So where now? Two years working in a variety of environments have restored some self confidence and two summers in America have broadened his horizons. He realised himself that he needs some form of further training or qualifications to move on. We looked together at a number of options from being a paramedic to teaching and then I arranged a meeting for him with Jackie Cameron, a life coach I met through this blog. I hoped that someone from outside would help him sort out what he really wanted to do rather better than his parents could. He came back from Jackie having decided that he would give university and Sport Science another go and so here we are again. He is off to Robert Gordon University in Aberdeen in a couple of weeks to do Applied Sport and Exercise Science, a less academic course than Heriot Watt and Stirling, a city based rather than campus university, and further from home than Heriot Watt. He is on a warning that he has to pass his exams! No pressure then. But this time he is 20 going on 21 rather than 17. He was selected by interview and likes the look of the department and course. He can see opportunities for moving on afterwards, for example into physiotherapy or teaching. And we have our fingers firmly crossed that this time he will be happy.

After all, that’s what we all want as parents, isn’t it? We want them to be happy.

Whither GP1?⤴

from

It seems a long time ago since I started this blog. My concerns at that stage seem so distant. Life has indeed moved on. It is over a year now since Tim (aka GP2) left school and Standard Grades, Highers, SQA, Curriculum for Excellence, Leaps, are now of no more than passing academic interest. Time for a round up.

So, Chris/GP1/Ginger left that fine academic institution that is Ross High School three years ago with a respectable assortment of Highers, Advanced Highers and various other SQA offerings. I can’t really say, hand on heart, that he ever quite got studying but hey, he did what he needed. We suggested he took a year out to figure out what he really wanted to do before moving on to more studying but he didn’t want to, so onwards it was. I think perhaps he couldn’t visualise the alternatives to the school-college route – it was a sort of comfort blanket that didn’t require too much thinking. LEAPS summer school (he didn’t really get that, either) was followed by Sport Science at Heriot Watt University.

Oh dear. Oh Heriot Watt – do you have no student support system that flags up when things are not going as they should? It was obvious to us by Christmas that things were not going well. By Easter we were seriously worried. He simply didn’t manage the transition from a very structured, highly timetabled final year at school to the unstructured environment of self study that was his first year at University. The course and department didn’t help; it turned out that his was the last intake into a course that was being discontinued. He had seven timetabled hours a week and, in the entire first year, the only set work he appeared to have consisted of one essay and one group presentation. His tutor went on maternity leave in his first few weeks and wasn’t replaced, at least not by anyone who made contact. Of course, I realise we were getting only one side of the story and it may have been edited highlights, but he really didn’t appear to know where to turn. He quite simply didn’t cope and made the entirely correct decision to leave in the summer term. Better to drop out of university than to drop out of life.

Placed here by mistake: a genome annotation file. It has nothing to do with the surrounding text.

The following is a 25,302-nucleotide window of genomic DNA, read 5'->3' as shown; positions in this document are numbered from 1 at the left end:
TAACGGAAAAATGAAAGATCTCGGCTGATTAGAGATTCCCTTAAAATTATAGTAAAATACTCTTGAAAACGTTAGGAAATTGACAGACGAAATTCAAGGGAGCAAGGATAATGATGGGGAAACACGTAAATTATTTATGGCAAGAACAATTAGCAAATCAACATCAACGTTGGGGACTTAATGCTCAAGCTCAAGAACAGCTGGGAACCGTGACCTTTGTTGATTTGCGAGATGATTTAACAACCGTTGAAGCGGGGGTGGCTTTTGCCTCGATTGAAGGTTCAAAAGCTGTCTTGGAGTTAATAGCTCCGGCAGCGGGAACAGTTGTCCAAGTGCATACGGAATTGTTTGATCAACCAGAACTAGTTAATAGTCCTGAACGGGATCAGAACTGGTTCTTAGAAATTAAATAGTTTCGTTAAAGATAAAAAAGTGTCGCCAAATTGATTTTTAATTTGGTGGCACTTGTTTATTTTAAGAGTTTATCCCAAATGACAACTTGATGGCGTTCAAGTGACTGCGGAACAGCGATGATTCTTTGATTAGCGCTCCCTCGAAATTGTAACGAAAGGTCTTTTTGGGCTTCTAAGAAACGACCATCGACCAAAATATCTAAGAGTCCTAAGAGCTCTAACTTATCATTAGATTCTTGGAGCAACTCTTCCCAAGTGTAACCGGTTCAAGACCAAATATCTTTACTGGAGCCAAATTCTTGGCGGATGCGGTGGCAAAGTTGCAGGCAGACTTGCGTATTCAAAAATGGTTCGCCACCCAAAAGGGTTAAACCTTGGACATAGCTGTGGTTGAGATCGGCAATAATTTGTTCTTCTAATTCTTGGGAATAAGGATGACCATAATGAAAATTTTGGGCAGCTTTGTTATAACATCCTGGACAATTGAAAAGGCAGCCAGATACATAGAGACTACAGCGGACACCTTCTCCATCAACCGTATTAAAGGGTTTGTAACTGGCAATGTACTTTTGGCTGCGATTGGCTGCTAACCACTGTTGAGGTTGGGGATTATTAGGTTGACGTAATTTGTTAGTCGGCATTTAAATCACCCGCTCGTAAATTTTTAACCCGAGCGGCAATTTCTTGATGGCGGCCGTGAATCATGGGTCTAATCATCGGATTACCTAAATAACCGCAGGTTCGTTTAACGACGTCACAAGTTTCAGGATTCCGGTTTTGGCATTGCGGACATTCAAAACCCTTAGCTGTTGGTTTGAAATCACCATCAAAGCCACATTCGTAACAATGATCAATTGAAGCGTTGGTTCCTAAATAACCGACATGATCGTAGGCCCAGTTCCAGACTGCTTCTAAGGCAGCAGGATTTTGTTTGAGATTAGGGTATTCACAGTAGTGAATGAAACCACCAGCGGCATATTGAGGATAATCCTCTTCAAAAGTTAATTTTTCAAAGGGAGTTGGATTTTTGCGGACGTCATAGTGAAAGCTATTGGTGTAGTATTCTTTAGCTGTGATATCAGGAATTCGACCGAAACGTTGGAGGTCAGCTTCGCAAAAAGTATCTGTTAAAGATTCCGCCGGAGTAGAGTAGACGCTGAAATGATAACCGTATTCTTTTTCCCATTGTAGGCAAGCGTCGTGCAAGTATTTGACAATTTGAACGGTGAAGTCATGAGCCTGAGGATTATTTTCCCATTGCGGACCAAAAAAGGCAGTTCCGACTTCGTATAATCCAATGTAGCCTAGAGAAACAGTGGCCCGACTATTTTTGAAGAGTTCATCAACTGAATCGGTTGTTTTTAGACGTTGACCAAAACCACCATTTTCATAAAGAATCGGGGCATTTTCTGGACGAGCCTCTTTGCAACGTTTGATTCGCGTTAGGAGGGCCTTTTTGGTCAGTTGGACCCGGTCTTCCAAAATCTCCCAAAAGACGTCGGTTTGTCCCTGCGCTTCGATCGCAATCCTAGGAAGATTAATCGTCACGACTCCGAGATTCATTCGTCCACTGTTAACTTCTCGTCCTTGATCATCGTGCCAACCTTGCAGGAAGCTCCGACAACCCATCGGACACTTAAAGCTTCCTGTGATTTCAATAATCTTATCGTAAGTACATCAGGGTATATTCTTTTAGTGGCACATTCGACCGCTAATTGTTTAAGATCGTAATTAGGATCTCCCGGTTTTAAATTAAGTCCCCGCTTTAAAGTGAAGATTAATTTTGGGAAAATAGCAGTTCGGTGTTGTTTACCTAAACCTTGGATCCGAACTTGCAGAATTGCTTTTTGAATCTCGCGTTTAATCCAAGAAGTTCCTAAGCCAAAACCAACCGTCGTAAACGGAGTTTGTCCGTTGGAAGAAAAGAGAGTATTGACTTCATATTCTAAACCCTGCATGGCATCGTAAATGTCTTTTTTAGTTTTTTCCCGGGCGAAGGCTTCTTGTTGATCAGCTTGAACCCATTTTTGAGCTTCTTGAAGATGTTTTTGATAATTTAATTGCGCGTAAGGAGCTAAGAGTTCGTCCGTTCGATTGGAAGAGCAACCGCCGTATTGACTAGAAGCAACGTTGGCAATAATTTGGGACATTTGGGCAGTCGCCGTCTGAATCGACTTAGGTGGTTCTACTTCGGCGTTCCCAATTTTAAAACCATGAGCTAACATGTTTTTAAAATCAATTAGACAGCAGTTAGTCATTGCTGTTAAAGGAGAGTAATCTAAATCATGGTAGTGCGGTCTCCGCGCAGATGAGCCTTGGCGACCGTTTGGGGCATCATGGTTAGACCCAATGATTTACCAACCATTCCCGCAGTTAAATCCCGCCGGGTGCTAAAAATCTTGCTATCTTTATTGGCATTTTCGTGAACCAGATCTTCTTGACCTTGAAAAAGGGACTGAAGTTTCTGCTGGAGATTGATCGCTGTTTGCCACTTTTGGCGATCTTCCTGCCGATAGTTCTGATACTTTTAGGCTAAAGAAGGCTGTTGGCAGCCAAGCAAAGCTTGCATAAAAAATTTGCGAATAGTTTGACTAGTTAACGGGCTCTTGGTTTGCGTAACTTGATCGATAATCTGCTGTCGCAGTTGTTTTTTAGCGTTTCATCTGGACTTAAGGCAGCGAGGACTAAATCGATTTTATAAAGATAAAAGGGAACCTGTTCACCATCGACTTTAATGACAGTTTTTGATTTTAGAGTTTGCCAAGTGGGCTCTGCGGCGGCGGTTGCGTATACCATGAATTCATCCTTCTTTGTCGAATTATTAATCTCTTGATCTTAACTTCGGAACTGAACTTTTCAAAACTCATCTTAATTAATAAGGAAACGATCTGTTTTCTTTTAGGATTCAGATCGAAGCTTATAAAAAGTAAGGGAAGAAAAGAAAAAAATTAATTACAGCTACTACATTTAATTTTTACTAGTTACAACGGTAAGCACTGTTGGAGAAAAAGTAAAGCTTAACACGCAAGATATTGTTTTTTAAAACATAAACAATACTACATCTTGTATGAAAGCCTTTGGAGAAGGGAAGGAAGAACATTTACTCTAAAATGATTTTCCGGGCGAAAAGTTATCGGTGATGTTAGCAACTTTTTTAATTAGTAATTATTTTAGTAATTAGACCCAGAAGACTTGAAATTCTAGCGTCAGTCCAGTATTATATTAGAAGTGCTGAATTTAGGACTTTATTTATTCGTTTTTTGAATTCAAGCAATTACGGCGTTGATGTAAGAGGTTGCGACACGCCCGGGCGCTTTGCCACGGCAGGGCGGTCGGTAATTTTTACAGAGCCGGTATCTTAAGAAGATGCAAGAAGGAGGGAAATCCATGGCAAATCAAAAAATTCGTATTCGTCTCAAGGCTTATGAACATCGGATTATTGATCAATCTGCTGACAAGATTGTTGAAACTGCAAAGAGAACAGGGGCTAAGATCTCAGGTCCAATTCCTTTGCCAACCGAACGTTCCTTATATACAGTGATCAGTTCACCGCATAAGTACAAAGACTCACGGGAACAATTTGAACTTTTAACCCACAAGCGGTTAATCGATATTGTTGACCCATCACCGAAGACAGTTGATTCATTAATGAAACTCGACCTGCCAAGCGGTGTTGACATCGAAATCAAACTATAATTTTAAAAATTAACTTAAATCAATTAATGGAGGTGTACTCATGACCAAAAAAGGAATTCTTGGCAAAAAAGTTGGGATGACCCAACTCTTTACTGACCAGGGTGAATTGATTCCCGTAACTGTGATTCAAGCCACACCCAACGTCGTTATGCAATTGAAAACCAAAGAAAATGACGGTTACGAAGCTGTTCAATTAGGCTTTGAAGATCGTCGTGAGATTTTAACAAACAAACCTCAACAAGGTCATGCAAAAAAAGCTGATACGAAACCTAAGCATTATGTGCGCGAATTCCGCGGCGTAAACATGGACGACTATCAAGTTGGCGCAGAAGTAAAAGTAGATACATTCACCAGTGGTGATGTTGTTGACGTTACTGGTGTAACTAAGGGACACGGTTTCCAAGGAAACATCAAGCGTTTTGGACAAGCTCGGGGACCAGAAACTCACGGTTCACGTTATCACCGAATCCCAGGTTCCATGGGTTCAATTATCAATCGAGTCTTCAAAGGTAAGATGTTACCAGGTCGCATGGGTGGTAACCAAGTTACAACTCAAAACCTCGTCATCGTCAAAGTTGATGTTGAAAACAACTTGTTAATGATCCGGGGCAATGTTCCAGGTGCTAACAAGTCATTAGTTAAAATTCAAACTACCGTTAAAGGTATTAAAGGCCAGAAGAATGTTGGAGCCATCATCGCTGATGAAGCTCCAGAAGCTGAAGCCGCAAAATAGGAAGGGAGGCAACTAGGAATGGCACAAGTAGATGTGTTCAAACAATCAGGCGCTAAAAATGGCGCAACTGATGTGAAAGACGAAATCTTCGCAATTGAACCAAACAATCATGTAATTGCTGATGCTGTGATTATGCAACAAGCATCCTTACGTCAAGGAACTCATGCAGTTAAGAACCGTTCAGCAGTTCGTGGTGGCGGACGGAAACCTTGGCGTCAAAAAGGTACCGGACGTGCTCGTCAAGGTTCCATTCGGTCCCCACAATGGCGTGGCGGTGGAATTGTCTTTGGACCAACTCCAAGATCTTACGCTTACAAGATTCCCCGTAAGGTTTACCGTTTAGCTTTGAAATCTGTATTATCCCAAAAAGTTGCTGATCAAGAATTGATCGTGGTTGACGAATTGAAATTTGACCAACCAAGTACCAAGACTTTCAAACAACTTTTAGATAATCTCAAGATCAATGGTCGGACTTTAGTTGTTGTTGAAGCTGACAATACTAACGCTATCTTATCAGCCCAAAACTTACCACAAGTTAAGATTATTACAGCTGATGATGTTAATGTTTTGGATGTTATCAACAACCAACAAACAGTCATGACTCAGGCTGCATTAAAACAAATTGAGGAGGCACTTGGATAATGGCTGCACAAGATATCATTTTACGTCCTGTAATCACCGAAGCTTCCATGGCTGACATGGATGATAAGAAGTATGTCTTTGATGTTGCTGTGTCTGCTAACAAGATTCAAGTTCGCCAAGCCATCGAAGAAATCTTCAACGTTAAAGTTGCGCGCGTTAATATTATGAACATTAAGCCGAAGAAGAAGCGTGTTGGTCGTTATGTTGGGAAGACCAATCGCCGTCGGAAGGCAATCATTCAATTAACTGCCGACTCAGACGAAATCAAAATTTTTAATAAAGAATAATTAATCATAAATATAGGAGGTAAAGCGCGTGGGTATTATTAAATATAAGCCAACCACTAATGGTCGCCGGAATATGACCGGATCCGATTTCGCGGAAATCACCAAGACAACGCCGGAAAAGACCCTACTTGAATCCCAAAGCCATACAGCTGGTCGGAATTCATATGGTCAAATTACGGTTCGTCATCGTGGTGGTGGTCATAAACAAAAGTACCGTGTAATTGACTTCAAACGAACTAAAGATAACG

The past two years have been a bit of a mish mash of many things, all good. For most of the first year after the demoralising HW experience he taught swimming and racketball (not together) at locations all over the Lothians. The racketball was a programme run by Scottish Squash with money from the cashback scheme which puts confiscated proceeds from crime back into the community. At one of his dodgier venues he had two policemen to help out each week, just making sure things didn’t get out of control. He also volunteered as a classroom assistant at our local primary for a day or two a week and was accepted onto the East Lothian supply list for classroom assistants. This led on to a job at the primary for a full school year: it was great to see him come home each day with a smile on his face. Afternoons and weekends he spent teaching swimming. And partying – that boy is a party animal. And as well as all that he has now spent two successful summers teaching sport at Summer Camps in the States.

So where now? Two years working in a variety of environments have restored some self confidence and two summers in America have broadened his horizons. He realised himself that he needs some form of further training or qualifications to move on. We looked together at a number of options from being a paramedic to teaching and then I arranged a meeting for him with Jackie Cameron, a life coach I met through this blog. I hoped that someone from outside would help him sort out what he really wanted to do rather better than his parents could. He came back from Jackie having decided that he would give university and Sport Science another go and so here we are again. He is off to Robert Gordon University in Aberdeen in a couple of weeks to do Applied Sport and Exercise Science, a less academic course than Heriot Watt and Stirling, a city based rather than campus university, and further from home than Heriot Watt. He is on a warning that he has to pass his exams! No pressure then. But this time he is 20 going on 21 rather than 17. He was selected by interview and likes the look of the department and course. He can see opportunities for moving on afterwards, for example into physiotherapy or teaching. And we have our fingers firmly crossed that this time he will be happy.

After all, that’s what we all want as parents, isn’t it? We want them to be happy.